f all the myths that pass for conventional wisdom in Washington in the late Obama years, perhaps one of the most intractable is the idea that the president has “done nothing” concerning Syria. O
According to a Robert S. Ford, who served as US Ambassador to Syria (2010–14), and is now a senior fellow at the Middle East Institute, the Obama administration has followed a “hands-off” policy regarding Syria, claiming that the president and other senior administration officials have “been reluctant to use all tools available to create pressure” on the Syrian government. And last week The New York Times reported that 51 mid-level State Department officials authored a “dissent cable” to Secretary John Kerry urging the United States to carry out “military strikes against the government of President Bashar al-Assad.” The Times noted further that Foggy Bottom’s pinstriped dissidents have long “chafed at the White House’s refusal to be drawn into the conflict in Syria.”
Yet far from “refusing to be drawn into the conflict in Syria,” the Obama administration has actively financed and trained so-called “moderate” Syrian rebels (who are in fact Salafist extremists in league with Al Qaeda) since 2013. The administration’s parallel efforts—one by the CIA, followed by another run out of the Pentagon—has helped to destabilize the region, contribute to the refugee crisis, and, in targeting the sovereign government of Bashar al-Assad, helped strengthen the geostrategic position of ISIS.
Still worse, American proxies have been working hand in glove with radical Sunni opponents of the secular Assad government. Even Ford publicly admitted in January 2015, “For a long time we have looked the other way while the Nusra Front and armed groups on the ground, some of which are getting help from us, have coordinated in military operations against the regime.”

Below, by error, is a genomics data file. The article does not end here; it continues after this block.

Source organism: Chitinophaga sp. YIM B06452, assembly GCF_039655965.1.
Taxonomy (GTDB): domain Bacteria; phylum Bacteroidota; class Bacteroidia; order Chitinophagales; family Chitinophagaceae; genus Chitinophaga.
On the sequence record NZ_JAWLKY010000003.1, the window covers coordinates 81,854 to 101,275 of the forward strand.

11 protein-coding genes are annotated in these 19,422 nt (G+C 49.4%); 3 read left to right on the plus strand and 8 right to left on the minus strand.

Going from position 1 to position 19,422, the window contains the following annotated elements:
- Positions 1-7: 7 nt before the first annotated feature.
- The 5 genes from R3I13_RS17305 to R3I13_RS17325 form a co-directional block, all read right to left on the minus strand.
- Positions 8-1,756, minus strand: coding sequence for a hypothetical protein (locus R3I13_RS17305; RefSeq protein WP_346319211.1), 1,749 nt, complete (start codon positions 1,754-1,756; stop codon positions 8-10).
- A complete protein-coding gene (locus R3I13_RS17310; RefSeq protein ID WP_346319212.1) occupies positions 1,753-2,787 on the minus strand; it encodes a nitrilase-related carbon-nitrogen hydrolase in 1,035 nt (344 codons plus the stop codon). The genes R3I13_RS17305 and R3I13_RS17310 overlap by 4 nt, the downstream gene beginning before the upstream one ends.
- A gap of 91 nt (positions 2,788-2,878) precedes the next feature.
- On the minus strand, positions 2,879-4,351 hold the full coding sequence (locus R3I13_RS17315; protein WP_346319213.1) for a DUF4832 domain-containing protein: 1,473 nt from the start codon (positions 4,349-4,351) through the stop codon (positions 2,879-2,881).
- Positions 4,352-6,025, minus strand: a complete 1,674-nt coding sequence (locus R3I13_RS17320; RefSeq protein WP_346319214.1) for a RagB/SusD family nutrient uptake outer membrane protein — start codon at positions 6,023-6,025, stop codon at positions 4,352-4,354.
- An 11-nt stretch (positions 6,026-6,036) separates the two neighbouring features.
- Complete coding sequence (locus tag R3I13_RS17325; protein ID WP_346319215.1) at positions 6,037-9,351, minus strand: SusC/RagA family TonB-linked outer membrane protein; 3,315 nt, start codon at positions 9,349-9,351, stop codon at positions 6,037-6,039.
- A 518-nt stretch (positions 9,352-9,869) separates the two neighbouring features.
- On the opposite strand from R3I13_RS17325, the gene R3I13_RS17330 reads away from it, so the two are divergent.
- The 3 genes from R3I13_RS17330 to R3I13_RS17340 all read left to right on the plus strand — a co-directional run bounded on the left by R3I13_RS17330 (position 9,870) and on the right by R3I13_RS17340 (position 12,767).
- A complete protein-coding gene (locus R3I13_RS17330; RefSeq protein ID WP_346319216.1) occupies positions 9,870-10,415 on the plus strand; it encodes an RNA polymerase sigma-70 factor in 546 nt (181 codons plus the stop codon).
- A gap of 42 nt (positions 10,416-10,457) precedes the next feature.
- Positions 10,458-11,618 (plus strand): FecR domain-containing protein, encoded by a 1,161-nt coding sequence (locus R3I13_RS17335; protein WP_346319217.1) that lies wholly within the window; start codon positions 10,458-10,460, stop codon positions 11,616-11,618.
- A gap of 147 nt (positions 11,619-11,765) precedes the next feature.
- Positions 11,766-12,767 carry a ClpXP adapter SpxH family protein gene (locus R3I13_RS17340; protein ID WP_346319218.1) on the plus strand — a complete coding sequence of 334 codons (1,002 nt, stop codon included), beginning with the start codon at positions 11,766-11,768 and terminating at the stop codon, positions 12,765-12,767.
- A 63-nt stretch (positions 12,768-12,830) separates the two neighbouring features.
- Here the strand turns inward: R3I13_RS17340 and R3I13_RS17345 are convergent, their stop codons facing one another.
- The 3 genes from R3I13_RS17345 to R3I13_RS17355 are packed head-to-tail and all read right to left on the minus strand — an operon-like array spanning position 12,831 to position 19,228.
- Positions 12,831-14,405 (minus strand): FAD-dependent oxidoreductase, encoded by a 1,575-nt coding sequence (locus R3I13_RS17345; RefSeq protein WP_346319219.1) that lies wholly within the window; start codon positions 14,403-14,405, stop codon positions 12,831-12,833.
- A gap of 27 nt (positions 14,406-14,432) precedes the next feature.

Indeed, by 2015 the fiction of a “moderate” opposition had become increasingly difficult to maintain. According to the journalist Gareth Porter, “the idea that an independent ‘moderate’ armed opposition still existed” was “necessary to provide a political fig leaf for the covert and indirect U.S. reliance on Al Qaeda’s Syrian franchise’s military success.”
Efforts to halt the administration’s illegal and counterproductive war for regime change in Syria have been lead by Congresswoman Tulsi Gabbard of Hawaii. Last year, Gabbard, a two-tour Iraq war veteran, sponsored a bill that would cut off funding for what Gabbard calls the administration’s “regime-change war in Syria.”
While that bill has yet to make it to a vote in the House, last week Gabbard sponsored an amendment to the Defense Appropriations Act that would block funding for the so-called “Syrian Train and Equip” program. While the amendment garnered the support of 135 House members, including staunch conservatives like South Carolina Congressman Trey Gowdy and Michigan Congressman Justin Amash and leading Democrats like Maryland Senate candidate Chris Van Hollen, it ultimately did not pass. And the amendment’s defeat happened to coincide with the release of the State Department dissent cable calling for military strikes against Syria.